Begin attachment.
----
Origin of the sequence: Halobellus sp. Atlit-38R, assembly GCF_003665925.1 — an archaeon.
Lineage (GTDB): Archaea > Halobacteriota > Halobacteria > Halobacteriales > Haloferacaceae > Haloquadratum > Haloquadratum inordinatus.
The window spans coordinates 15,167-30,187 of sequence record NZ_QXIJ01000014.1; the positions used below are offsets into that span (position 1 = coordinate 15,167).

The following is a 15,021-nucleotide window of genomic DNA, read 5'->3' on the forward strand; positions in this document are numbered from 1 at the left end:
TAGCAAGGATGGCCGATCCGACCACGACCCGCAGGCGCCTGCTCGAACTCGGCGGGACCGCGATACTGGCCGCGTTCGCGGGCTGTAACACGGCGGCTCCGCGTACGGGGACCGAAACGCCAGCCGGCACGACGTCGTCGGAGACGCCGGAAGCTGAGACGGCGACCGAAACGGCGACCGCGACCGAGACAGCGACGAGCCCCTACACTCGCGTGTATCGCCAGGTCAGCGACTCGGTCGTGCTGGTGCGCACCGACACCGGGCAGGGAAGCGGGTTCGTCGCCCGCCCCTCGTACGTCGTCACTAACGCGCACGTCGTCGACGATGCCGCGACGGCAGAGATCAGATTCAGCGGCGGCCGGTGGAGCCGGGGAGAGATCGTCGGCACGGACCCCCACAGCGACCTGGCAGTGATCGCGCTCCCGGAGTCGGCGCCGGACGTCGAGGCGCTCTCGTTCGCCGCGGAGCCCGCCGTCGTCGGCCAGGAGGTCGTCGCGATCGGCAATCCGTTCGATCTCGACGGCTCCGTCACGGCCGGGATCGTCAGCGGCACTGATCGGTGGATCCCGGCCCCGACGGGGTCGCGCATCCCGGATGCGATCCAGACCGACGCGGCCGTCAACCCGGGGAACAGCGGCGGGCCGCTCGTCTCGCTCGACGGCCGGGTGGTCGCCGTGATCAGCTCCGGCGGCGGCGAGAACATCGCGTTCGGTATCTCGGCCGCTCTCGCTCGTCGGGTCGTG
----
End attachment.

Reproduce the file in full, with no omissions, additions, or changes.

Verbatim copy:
Origin of the sequence: Halobellus sp. Atlit-38R, assembly GCF_003665925.1 — an archaeon.
Lineage (GTDB): Archaea > Halobacteriota > Halobacteria > Halobacteriales > Haloferacaceae > Haloquadratum > Haloquadratum inordinatus.
The window spans coordinates 15,167-30,187 of sequence record NZ_QXIJ01000014.1; the positions used below are offsets into that span (position 1 = coordinate 15,167).

The following is a 15,021-nucleotide window of genomic DNA, read 5'->3' on the forward strand; positions in this document are numbered from 1 at the left end:
TAGCAAGGATGGCCGATCCGACCACGACCCGCAGGCGCCTGCTCGAACTCGGCGGGACCGCGATACTGGCCGCGTTCGCGGGCTGTAACACGGCGGCTCCGCGTACGGGGACCGAAACGCCAGCCGGCACGACGTCGTCGGAGACGCCGGAAGCTGAGACGGCGACCGAAACGGCGACCGCGACCGAGACAGCGACGAGCCCCTACACTCGCGTGTATCGCCAGGTCAGCGACTCGGTCGTGCTGGTGCGCACCGACACCGGGCAGGGAAGCGGGTTCGTCGCCCGCCCCTCGTACGTCGTCACTAACGCGCACGTCGTCGACGATGCCGCGACGGCAGAGATCAGATTCAGCGGCGGCCGGTGGAGCCGGGGAGAGATCGTCGGCACGGACCCCCACAGCGACCTGGCAGTGATCGCGCTCCCGGAGTCGGCGCCGGACGTCGAGGCGCTCTCGTTCGCCGCGGAGCCCGCCGTCGTCGGCCAGGAGGTCGTCGCGATCGGCAATCCGTTCGATCTCGACGGCTCCGTCACGGCCGGGATCGTCAGCGGCACTGATCGGTGGATCCCGGCCCCGACGGGGTCGCGCATCCCGGATGCGATCCAGACCGACGCGGCCGTCAACCCGGGGAACAGCGGCGGGCCGCTCGTCTCGCTCGACGGCCGGGTGGTCGCCGTGATCAGCTCCGGCGGCGGCGAGAACATCGCGTTCGGTATCTCGGCCGCTCTCGCTCGTCGGGTCGTG